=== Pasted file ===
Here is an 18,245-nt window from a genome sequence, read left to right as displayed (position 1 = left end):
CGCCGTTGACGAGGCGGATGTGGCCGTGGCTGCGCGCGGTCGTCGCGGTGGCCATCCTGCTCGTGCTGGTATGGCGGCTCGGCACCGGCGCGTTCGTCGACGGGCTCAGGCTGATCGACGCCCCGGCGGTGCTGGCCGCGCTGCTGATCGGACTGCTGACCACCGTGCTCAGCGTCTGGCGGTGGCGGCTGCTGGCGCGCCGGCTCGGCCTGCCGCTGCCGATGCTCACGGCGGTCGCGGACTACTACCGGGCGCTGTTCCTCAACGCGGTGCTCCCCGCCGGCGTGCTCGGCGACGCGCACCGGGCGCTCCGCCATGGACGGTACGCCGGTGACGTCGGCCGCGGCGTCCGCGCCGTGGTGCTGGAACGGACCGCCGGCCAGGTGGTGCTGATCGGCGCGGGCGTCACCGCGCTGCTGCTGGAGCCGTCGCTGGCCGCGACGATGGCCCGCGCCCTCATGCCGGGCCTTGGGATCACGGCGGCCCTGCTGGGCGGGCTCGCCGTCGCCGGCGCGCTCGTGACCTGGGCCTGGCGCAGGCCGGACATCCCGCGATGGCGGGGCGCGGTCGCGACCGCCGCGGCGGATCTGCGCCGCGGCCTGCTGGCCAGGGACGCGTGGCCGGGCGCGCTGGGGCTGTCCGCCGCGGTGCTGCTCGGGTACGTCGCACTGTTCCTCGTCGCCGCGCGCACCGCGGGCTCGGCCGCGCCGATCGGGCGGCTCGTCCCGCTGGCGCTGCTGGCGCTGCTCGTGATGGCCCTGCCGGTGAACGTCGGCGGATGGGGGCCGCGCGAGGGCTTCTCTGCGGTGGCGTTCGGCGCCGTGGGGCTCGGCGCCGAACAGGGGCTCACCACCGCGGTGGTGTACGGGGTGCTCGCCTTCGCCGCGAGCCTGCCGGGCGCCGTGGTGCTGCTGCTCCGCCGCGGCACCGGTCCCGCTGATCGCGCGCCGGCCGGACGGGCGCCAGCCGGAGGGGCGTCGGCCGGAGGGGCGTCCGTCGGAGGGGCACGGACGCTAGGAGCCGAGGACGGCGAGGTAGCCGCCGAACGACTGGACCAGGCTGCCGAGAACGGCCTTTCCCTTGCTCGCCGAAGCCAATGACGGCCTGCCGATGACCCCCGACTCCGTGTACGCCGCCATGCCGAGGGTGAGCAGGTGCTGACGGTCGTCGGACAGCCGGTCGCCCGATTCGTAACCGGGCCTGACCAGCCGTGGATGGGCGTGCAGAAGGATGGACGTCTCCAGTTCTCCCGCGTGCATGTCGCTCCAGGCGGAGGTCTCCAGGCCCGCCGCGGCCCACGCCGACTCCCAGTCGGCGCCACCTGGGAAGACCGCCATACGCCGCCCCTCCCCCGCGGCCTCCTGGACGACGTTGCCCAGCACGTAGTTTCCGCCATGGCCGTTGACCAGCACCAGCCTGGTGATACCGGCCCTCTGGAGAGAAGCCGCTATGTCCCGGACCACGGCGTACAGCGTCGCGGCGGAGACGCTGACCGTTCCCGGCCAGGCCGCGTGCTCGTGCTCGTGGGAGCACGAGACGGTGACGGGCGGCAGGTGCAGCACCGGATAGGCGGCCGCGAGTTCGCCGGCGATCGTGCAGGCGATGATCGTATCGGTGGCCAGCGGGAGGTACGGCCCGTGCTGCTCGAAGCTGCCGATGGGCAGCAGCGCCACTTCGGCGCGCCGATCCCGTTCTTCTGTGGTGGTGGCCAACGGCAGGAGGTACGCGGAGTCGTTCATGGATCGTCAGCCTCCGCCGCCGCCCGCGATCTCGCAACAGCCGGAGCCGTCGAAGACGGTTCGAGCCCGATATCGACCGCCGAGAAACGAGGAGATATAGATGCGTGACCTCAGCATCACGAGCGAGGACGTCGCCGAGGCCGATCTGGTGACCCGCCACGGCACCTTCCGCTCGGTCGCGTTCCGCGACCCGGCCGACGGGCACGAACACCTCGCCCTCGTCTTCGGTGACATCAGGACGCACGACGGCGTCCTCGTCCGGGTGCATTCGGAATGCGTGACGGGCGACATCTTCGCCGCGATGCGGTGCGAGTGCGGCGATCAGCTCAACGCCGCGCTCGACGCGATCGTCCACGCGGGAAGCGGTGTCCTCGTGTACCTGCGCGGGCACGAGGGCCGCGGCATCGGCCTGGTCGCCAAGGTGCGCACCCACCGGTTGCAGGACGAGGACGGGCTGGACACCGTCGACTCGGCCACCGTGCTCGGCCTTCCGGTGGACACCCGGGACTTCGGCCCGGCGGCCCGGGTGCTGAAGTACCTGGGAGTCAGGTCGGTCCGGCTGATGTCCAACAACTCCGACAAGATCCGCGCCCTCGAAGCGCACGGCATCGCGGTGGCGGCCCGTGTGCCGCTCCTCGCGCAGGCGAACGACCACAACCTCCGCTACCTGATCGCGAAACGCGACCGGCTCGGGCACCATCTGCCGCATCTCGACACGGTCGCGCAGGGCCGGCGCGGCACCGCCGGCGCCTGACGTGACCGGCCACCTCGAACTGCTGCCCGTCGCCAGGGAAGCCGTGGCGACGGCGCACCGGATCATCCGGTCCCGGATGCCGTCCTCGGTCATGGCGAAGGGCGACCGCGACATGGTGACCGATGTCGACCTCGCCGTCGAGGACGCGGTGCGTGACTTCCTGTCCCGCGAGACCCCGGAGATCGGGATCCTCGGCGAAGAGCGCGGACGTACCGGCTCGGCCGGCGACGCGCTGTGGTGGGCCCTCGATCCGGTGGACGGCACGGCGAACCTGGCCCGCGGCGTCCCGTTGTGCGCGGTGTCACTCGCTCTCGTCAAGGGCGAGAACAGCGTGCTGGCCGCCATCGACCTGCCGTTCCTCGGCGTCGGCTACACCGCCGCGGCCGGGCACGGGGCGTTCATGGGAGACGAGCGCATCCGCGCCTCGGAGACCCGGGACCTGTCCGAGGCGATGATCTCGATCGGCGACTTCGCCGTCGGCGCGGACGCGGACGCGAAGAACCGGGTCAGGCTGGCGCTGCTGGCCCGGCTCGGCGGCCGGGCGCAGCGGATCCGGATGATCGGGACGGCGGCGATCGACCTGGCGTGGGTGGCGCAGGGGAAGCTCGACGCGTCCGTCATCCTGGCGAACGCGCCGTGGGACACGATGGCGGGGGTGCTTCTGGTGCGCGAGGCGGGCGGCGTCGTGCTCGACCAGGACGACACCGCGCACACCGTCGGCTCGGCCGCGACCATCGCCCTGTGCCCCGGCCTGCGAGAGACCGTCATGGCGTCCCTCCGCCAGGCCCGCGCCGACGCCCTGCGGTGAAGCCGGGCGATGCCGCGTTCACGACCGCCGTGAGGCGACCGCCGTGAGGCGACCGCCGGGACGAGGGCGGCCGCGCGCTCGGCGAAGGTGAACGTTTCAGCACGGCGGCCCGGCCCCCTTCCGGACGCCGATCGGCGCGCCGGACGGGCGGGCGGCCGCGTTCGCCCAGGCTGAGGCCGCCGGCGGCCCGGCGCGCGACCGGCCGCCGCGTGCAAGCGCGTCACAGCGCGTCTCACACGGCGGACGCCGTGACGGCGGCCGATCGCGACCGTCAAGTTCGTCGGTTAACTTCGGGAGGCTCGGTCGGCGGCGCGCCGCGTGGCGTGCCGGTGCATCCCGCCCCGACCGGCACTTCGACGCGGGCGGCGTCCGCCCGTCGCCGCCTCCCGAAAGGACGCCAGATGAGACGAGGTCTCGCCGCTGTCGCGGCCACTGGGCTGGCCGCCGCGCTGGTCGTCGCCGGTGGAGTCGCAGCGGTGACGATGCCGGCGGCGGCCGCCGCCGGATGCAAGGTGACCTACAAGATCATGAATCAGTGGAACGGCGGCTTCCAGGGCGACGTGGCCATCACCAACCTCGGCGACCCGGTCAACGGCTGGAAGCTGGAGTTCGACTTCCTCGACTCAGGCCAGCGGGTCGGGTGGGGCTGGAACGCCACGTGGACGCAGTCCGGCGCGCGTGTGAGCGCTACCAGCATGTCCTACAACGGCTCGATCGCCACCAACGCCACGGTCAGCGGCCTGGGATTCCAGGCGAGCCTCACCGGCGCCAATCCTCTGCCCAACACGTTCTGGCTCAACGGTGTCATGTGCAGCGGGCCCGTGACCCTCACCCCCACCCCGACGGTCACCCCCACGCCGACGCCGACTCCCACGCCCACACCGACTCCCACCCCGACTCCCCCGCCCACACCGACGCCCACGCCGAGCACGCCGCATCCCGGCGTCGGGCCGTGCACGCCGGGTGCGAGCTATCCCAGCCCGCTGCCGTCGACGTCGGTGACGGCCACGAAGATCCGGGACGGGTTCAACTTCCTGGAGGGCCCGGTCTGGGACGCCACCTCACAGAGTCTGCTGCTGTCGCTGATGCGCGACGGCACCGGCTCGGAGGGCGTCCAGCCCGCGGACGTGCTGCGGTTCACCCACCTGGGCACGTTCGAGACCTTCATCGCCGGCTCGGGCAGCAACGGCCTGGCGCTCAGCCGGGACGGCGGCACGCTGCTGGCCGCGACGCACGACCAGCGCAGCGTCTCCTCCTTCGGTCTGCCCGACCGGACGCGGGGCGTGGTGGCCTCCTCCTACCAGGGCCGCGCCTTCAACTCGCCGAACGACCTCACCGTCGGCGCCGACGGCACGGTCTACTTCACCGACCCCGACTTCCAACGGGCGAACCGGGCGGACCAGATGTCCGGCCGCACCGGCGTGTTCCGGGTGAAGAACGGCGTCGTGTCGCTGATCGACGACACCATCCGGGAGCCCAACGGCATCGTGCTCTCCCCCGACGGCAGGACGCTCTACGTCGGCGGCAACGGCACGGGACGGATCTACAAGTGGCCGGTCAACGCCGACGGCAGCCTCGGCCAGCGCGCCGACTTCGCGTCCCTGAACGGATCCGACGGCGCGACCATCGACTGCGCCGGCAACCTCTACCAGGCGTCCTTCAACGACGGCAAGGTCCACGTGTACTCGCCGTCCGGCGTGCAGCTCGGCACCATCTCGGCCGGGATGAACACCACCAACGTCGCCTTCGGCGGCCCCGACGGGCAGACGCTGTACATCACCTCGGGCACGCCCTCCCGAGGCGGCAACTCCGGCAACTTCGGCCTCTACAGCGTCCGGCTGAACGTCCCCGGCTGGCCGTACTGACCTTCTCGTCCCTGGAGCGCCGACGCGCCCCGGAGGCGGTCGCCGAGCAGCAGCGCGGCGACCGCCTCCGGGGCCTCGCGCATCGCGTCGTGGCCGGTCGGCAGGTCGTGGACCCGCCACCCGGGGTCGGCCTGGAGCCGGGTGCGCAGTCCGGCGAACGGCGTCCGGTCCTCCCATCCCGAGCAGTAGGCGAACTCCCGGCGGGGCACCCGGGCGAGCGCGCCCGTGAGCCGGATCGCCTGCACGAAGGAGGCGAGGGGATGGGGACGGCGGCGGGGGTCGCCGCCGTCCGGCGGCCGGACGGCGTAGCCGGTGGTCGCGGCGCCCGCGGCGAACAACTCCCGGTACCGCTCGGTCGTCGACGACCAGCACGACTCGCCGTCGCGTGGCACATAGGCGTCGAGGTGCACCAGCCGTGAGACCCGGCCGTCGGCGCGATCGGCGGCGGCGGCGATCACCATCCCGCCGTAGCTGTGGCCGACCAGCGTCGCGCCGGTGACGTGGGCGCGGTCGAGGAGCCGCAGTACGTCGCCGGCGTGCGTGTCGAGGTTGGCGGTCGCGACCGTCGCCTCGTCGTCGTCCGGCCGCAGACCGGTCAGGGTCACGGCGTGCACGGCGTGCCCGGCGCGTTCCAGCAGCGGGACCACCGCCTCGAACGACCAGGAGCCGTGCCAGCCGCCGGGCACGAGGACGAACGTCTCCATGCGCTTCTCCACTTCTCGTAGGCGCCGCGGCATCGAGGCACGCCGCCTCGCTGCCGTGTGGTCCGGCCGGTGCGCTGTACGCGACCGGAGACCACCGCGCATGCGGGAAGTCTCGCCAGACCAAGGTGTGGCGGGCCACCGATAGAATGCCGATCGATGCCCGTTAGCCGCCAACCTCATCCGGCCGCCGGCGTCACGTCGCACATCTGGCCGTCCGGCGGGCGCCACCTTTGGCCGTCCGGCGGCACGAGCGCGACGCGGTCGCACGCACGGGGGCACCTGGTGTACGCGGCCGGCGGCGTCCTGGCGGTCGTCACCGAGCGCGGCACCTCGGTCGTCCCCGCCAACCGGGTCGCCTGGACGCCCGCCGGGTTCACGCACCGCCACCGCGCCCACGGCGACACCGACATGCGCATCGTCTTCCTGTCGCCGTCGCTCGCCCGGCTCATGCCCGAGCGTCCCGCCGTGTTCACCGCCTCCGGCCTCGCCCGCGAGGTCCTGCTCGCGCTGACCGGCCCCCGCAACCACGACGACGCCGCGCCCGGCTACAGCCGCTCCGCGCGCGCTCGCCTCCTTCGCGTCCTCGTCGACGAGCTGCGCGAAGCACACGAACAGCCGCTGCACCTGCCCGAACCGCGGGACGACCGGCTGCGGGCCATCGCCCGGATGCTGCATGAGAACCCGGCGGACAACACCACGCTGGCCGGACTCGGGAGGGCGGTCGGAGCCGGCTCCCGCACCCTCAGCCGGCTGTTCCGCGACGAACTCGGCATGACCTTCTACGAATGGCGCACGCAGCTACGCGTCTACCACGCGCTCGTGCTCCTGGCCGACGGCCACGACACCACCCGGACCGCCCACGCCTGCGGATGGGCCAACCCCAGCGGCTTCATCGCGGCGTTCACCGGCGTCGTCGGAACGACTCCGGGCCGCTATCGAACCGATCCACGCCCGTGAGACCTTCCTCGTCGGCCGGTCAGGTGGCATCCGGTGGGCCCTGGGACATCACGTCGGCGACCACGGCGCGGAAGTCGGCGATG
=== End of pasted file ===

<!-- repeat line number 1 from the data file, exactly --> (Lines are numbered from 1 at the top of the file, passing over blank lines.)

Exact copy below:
Here is an 18,245-nt window from a genome sequence, read left to right as displayed (position 1 = left end):